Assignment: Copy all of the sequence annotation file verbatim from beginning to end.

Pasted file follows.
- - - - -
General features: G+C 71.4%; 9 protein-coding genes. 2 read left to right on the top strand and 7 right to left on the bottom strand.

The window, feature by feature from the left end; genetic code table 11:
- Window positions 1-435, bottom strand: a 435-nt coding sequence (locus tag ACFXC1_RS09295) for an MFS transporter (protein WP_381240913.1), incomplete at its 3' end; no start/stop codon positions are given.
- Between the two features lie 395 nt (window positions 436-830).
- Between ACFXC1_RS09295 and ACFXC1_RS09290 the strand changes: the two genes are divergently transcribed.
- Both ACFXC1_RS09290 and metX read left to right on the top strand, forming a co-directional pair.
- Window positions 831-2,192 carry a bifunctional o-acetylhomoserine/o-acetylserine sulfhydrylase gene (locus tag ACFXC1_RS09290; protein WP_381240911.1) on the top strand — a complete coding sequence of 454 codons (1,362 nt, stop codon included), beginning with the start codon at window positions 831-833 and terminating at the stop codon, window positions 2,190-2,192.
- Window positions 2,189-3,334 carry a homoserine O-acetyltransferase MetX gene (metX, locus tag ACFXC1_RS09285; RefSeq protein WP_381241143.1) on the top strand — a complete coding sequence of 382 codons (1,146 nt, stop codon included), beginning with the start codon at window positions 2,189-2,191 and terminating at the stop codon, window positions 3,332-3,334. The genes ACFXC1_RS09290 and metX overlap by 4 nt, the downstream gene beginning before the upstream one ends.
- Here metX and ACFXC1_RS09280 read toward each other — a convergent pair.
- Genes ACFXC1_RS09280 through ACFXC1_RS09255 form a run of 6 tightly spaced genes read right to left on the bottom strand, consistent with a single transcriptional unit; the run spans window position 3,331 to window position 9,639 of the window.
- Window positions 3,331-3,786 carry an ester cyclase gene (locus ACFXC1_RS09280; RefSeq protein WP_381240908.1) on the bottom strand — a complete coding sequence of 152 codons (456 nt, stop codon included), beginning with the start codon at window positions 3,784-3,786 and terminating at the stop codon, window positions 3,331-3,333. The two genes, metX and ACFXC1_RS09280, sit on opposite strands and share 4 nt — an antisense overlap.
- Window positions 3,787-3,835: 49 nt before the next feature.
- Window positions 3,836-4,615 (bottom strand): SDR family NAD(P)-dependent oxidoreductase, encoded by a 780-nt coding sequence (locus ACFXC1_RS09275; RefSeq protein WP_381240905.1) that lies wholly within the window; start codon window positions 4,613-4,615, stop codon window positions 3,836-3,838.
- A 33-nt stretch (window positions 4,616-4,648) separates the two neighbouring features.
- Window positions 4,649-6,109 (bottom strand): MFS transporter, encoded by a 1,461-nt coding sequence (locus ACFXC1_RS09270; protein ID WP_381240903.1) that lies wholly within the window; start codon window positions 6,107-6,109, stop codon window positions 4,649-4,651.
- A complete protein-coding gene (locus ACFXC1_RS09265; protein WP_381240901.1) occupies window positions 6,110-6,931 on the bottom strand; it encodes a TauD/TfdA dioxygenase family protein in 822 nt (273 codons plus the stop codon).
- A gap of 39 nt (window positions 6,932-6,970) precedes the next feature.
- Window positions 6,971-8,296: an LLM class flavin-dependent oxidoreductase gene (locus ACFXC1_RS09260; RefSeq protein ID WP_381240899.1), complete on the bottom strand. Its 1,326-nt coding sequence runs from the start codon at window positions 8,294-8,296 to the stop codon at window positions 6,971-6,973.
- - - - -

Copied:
General features: G+C 71.4%; 9 protein-coding genes. 2 read left to right on the top strand and 7 right to left on the bottom strand.

The window, feature by feature from the left end; genetic code table 11:
- Window positions 1-435, bottom strand: a 435-nt coding sequence (locus tag ACFXC1_RS09295) for an MFS transporter (protein WP_381240913.1), incomplete at its 3' end; no start/stop codon positions are given.
- Between the two features lie 395 nt (window positions 436-830).
- Between ACFXC1_RS09295 and ACFXC1_RS09290 the strand changes: the two genes are divergently transcribed.
- Both ACFXC1_RS09290 and metX read left to right on the top strand, forming a co-directional pair.
- Window positions 831-2,192 carry a bifunctional o-acetylhomoserine/o-acetylserine sulfhydrylase gene (locus tag ACFXC1_RS09290; protein WP_381240911.1) on the top strand — a complete coding sequence of 454 codons (1,362 nt, stop codon included), beginning with the start codon at window positions 831-833 and terminating at the stop codon, window positions 2,190-2,192.
- Window positions 2,189-3,334 carry a homoserine O-acetyltransferase MetX gene (metX, locus tag ACFXC1_RS09285; RefSeq protein WP_381241143.1) on the top strand — a complete coding sequence of 382 codons (1,146 nt, stop codon included), beginning with the start codon at window positions 2,189-2,191 and terminating at the stop codon, window positions 3,332-3,334. The genes ACFXC1_RS09290 and metX overlap by 4 nt, the downstream gene beginning before the upstream one ends.
- Here metX and ACFXC1_RS09280 read toward each other — a convergent pair.
- Genes ACFXC1_RS09280 through ACFXC1_RS09255 form a run of 6 tightly spaced genes read right to left on the bottom strand, consistent with a single transcriptional unit; the run spans window position 3,331 to window position 9,639 of the window.
- Window positions 3,331-3,786 carry an ester cyclase gene (locus ACFXC1_RS09280; RefSeq protein WP_381240908.1) on the bottom strand — a complete coding sequence of 152 codons (456 nt, stop codon included), beginning with the start codon at window positions 3,784-3,786 and terminating at the stop codon, window positions 3,331-3,333. The two genes, metX and ACFXC1_RS09280, sit on opposite strands and share 4 nt — an antisense overlap.
- Window positions 3,787-3,835: 49 nt before the next feature.
- Window positions 3,836-4,615 (bottom strand): SDR family NAD(P)-dependent oxidoreductase, encoded by a 780-nt coding sequence (locus ACFXC1_RS09275; RefSeq protein WP_381240905.1) that lies wholly within the window; start codon window positions 4,613-4,615, stop codon window positions 3,836-3,838.
- A 33-nt stretch (window positions 4,616-4,648) separates the two neighbouring features.
- Window positions 4,649-6,109 (bottom strand): MFS transporter, encoded by a 1,461-nt coding sequence (locus ACFXC1_RS09270; protein ID WP_381240903.1) that lies wholly within the window; start codon window positions 6,107-6,109, stop codon window positions 4,649-4,651.
- A complete protein-coding gene (locus ACFXC1_RS09265; protein WP_381240901.1) occupies window positions 6,110-6,931 on the bottom strand; it encodes a TauD/TfdA dioxygenase family protein in 822 nt (273 codons plus the stop codon).
- A gap of 39 nt (window positions 6,932-6,970) precedes the next feature.
- Window positions 6,971-8,296: an LLM class flavin-dependent oxidoreductase gene (locus ACFXC1_RS09260; RefSeq protein ID WP_381240899.1), complete on the bottom strand. Its 1,326-nt coding sequence runs from the start codon at window positions 8,294-8,296 to the stop codon at window positions 6,971-6,973.